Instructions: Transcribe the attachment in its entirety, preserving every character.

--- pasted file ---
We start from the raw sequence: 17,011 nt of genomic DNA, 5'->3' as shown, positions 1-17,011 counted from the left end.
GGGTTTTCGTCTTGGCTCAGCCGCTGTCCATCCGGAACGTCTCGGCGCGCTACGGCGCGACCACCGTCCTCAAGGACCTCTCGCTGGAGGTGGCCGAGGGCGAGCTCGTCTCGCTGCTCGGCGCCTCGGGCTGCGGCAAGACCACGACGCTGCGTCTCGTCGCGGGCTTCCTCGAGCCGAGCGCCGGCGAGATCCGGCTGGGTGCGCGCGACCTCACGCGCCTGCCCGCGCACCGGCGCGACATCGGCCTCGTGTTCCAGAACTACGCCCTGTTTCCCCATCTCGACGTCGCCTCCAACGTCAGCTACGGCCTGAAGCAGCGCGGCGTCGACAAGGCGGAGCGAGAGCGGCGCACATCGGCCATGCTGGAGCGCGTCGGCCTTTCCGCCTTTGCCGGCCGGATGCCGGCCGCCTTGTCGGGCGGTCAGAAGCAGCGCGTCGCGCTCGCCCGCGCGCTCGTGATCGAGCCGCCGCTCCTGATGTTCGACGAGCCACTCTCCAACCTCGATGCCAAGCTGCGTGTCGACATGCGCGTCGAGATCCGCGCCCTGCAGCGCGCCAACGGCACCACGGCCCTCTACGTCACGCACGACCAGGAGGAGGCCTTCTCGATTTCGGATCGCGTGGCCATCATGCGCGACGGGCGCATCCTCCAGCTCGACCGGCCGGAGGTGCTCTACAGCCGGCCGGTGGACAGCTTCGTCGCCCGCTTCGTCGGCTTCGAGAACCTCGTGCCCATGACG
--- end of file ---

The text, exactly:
We start from the raw sequence: 17,011 nt of genomic DNA, 5'->3' as shown, positions 1-17,011 counted from the left end.
GGGTTTTCGTCTTGGCTCAGCCGCTGTCCATCCGGAACGTCTCGGCGCGCTACGGCGCGACCACCGTCCTCAAGGACCTCTCGCTGGAGGTGGCCGAGGGCGAGCTCGTCTCGCTGCTCGGCGCCTCGGGCTGCGGCAAGACCACGACGCTGCGTCTCGTCGCGGGCTTCCTCGAGCCGAGCGCCGGCGAGATCCGGCTGGGTGCGCGCGACCTCACGCGCCTGCCCGCGCACCGGCGCGACATCGGCCTCGTGTTCCAGAACTACGCCCTGTTTCCCCATCTCGACGTCGCCTCCAACGTCAGCTACGGCCTGAAGCAGCGCGGCGTCGACAAGGCGGAGCGAGAGCGGCGCACATCGGCCATGCTGGAGCGCGTCGGCCTTTCCGCCTTTGCCGGCCGGATGCCGGCCGCCTTGTCGGGCGGTCAGAAGCAGCGCGTCGCGCTCGCCCGCGCGCTCGTGATCGAGCCGCCGCTCCTGATGTTCGACGAGCCACTCTCCAACCTCGATGCCAAGCTGCGTGTCGACATGCGCGTCGAGATCCGCGCCCTGCAGCGCGCCAACGGCACCACGGCCCTCTACGTCACGCACGACCAGGAGGAGGCCTTCTCGATTTCGGATCGCGTGGCCATCATGCGCGACGGGCGCATCCTCCAGCTCGACCGGCCGGAGGTGCTCTACAGCCGGCCGGTGGACAGCTTCGTCGCCCGCTTCGTCGGCTTCGAGAACCTCGTGCCCATGACG